TRACING the FAMILY 'S  Tracing the Family's Footsteps !! FOOTSTEPS
...........TO A NEW LIFE !


Italians in AMERICA - Part 3

WHY THEY CAME

Between 1850 and 1930 millions of Italians left Italy to go to the USA.  By the year 1871 alone, 400 000 Italians had emigrated.  They were part of the mass emigration, attracted by the promise of successful lives and futures in America, the land of many promises. Italy was divided into North and South, North being better because of its farm land.  Many areas suffered from earthquakes, floods, and other natural disasters. The people experienced poverty, some persecution and others fled because of war. Initially, most emigrants hailed from Northern Italy. As time passed, the south became the place of origin for most emigrants. With this shift also came an increase in those leaving the nation. The reasons for the mass emigration of the Italians were many, and there were differences in the reasons that made people emigrate from the south and north of Italy. However, it is known that the standard of living became worse in the whole of Italy between 1870 and 1900, especially on the countryside. Diseases and starvation were the main causes of migration. Food had become the biggest cost for an Italian family. Many peasant families spent about 75 % of their money on food. Despite the high cost, this food oftentimes failed to even contain enough nutrition to sustain a person. In the North, the population suffered from pellagra, a disease which often resulted in insanity and death, whereas in the south, fatal malaria plagued the nation's residents. At first, malaria only struck in the coastal areas, but this changed as deforestation, erosion and flooding enabled the malaria to spread. The conditions which people endured in these areas were unbelievable as 2 million Italians died each year.

EMIGRATING TO  AMERICA

To make matters worse, the agricultural system of Italy was not modernized, and there was little hope of improving the situation. Even so, some regions enjoyed extended railroads, which allowed peasants living in the areas around the railroads to concentrate on a single crop and allowed them to export it, as well. However, the railroads were not powerful enough to noticeably reduce the number of people that emigrated to the U.S. Another important factor in the emigration of the Italians, was the agricultural crisis that Italy suffered in the 1880s. During this time, Italian agriculture was hurt by the increasing amount of products from America that invaded Italian markets. The price of wheat and other products fell, and unemployment increased as landowners and peasants no longer could profitably trade. Many northern Italians, who probably suffered most from the crisis, didn't see any other alternative than to emigrate. In the 1890s many southern Italians also started to emigrate due to economic troubles. Also leading to the great numbers of Italian emigrants was a lack of democracy (few Italians had the right to vote) and a low literacy rate. Italian emigration was assisted greatly through improved transportation by steamships and cheap railroads. As the journey became easier, few people hesitated to leave the country where they had been born.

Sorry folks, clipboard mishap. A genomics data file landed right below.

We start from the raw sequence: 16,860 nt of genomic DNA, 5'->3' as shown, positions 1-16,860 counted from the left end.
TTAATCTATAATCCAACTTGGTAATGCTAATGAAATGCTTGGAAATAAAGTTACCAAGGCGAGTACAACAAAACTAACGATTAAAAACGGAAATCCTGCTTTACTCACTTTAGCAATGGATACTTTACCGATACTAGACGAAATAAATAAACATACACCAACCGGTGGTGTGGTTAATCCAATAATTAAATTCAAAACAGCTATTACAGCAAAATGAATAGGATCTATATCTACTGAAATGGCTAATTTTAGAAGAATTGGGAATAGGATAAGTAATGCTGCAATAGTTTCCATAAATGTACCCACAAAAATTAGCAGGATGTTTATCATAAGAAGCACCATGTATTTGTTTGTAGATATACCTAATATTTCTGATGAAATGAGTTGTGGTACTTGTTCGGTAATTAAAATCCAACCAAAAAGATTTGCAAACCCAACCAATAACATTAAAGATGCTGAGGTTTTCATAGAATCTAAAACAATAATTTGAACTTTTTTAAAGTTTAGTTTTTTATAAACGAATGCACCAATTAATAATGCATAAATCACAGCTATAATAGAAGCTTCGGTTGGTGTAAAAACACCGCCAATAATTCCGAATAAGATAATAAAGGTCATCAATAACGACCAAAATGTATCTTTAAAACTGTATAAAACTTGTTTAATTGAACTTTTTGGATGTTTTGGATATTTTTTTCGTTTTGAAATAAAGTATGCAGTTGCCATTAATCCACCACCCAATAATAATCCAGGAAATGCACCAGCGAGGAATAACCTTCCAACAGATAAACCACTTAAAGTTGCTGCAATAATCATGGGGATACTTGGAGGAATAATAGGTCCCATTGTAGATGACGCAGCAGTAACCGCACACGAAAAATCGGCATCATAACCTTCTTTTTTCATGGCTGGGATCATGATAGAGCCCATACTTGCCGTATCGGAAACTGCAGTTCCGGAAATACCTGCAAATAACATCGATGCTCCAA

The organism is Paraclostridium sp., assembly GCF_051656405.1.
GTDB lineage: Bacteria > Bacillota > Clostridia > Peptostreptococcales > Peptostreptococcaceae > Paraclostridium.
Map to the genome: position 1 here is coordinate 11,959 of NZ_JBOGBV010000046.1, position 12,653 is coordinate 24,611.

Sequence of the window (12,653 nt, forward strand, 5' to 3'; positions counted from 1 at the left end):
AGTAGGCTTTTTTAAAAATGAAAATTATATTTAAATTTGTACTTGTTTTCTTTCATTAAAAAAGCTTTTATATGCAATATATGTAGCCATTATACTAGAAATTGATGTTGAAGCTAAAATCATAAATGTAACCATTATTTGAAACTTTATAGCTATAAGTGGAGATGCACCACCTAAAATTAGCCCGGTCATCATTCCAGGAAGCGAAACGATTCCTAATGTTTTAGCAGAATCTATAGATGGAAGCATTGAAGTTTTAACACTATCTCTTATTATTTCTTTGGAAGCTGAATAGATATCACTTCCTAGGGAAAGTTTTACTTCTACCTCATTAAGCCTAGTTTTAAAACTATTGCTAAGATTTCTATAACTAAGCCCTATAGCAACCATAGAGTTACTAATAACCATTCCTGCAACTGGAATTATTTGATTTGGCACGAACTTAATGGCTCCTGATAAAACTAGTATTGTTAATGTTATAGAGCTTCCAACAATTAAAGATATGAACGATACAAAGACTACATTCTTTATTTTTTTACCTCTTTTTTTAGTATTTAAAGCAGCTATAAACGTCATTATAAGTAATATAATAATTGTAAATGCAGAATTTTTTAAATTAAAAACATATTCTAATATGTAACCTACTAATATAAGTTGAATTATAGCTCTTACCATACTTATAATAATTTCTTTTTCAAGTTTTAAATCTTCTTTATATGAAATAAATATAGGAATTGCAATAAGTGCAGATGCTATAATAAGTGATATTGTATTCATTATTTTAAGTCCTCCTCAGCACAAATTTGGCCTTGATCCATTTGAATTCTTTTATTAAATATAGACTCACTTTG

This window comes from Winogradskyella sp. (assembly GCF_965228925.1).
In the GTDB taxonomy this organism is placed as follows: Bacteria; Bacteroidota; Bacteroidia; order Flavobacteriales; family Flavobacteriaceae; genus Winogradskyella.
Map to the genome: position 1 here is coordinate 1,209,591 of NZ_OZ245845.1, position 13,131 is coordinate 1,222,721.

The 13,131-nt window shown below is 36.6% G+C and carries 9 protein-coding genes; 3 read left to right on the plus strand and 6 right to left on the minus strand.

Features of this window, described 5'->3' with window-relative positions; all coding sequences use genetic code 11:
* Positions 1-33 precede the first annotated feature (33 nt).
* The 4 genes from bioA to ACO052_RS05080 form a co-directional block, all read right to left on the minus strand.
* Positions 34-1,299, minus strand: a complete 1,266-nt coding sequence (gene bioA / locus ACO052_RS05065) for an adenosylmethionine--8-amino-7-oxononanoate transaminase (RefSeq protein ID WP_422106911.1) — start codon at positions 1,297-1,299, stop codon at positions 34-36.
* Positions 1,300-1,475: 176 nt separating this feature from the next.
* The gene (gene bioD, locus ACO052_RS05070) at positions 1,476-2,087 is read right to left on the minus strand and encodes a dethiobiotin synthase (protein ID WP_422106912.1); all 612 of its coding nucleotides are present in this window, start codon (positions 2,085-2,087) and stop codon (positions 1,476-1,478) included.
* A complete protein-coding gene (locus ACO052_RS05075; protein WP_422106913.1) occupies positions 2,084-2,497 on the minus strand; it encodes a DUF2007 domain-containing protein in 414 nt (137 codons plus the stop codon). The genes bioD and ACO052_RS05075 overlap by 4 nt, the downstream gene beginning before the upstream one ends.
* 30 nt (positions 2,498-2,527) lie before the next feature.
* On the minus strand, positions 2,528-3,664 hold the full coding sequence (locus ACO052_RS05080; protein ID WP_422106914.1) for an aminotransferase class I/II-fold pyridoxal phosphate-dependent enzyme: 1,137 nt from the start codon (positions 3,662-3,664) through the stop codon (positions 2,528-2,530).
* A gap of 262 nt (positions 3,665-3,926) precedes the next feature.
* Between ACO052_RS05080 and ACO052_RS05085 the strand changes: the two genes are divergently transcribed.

MEETING THE LADY

Italians immigrants passed through Ellis Island and there they saw the Statue of Liberty for the first time.   Many were not educated,  could not speak the language, worked hard jobs and lived in cramped neighborhoods.  Others,  who were better educated fared better.  Not all the immigrants intended to stay, one-third came with  the intention of  earning enough money to  bring back to Italy to start a good life.  The majority stayed and sent money back to their families to come to America.  Many  started their own businesses,  gained success as athletes, artists, conductors and scientists.  They successfully joined other immigrants from foreign lands in making America what it is today.

References
Blohm, E. Craig, December 1992,
Cobblestone Magazine Enrico 
Fermiís New World, Cobblestone v.13, p.30-33.
Zuber, L. Shari, December 1992,
Cobblestone Magazine Buon 
Giorno America!, Cobblestone v. 13, p.4-8.
Italian Americans Success Stories, Cobblestone v.13, p.25.
Hong, E. Karen, December 1992, 
Cobblestone Magazine
The Bank For Just Plain Folks, Cobblestone v. 13 22-27.

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On Ships They Came 

 They Came to America  Immigrants Living in America  Italians in America   

Dad in World War II

 


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Date of  last revision: 10/18/16 04:25:27 PM.  depworld.com